What to arrange when moving abroad?
This checklist is aimed at everyone who is planning to move abroad – from any country, to any country. This list does not focus on country-specific details or practicalities, such as visas, insurance, schooling, housing and so on. For country specific practical knowledge we advise you to consult a relocation agent in your host country.
- Gather specific information about the country you will be moving to.
Including information about the norms and values, customs and rituals. Start learning the local language before your move and make sure you receive relocation training.
- Before your move, try to make contact with people already living in your intended host country (f.i. a friend of a friend).
If you don’t know anyone, there are private social media groups for foreigners in almost all countries and also many large cities, where immigrants/expats/international students share information about housing, schools, safety and so on. You can also look for activities posted on InterNations.org or via Meetup
- Conduct research into the living standards.
What are the average food costs, rents/mortgage costs and utility costs. Compare your findings against what you pay now to get an idea of how your expenses are likely to change. The InterNations Expat Insider 2021 contains some interesting global insights into the cost of living, ease of settling in and best and worst places for expats to live.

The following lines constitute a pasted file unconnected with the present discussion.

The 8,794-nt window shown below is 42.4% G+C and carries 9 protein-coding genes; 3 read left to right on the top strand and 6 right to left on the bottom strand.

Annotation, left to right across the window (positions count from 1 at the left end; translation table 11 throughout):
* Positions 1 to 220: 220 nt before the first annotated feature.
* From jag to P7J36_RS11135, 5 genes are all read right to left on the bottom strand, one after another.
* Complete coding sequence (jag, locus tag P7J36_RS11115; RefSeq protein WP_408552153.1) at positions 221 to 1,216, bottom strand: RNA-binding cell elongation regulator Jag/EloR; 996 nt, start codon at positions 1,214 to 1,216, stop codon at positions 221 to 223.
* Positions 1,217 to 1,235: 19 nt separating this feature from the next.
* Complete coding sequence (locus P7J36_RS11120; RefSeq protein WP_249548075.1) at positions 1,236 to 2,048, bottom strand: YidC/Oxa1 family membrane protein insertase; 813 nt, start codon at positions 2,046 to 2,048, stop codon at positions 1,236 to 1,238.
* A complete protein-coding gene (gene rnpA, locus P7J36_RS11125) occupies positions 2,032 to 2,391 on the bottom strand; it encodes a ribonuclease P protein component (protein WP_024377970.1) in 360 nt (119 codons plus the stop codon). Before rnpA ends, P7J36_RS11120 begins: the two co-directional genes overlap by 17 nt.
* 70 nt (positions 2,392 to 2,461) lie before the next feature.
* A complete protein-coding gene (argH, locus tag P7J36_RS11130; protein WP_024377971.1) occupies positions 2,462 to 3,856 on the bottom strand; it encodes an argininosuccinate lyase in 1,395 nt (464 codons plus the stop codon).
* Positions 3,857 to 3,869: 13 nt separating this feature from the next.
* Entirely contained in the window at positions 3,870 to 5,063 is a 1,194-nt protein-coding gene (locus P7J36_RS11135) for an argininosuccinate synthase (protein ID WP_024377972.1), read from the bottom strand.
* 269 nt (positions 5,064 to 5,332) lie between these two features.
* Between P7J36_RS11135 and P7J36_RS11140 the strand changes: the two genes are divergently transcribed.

- Arrange a place to stay, even if it’s just temporary accommodation at first.
When searching for longer-term housing, you might consider buying instead of renting depending on the length of your intended stay, but renting is initially preferable in most cases. Consider hiring a local relocation agent and/or real estate agent to help you
- Arrange a financial buffer or source of income.
For many people, this will mean finding a job. If you’re a student who will be studying abroad, you need to ensure you have sufficient resources to pay for your expenses. If you’re retired and you receive a pension, find out how the move will affect your pension and arrange for the payments to be transferred if necessary.
- If your children will be moving with you, you may need to arrange schooling for them.
Either at international or local schools, depending on your situation and often also your budget. Allow sufficient time for the enrolment procedure. To minimize the daily travel time, take the distances between home, work and school into account.
- Check whether you require a visa.
Do you need a visa for your intended host country and if so, make the necessary arrangements.
- Familiarize yourself with the tax requirements.
In both your home country and the host country.
- If your pets will be moving with you, make the necessary travel arrangements for them.
Remember, there may be quarantine requirements.
- If you will be shipping goods.
Contact an international moving company for advice about any restrictions or taxes on shipped household items.
- Plan your trip well in advance.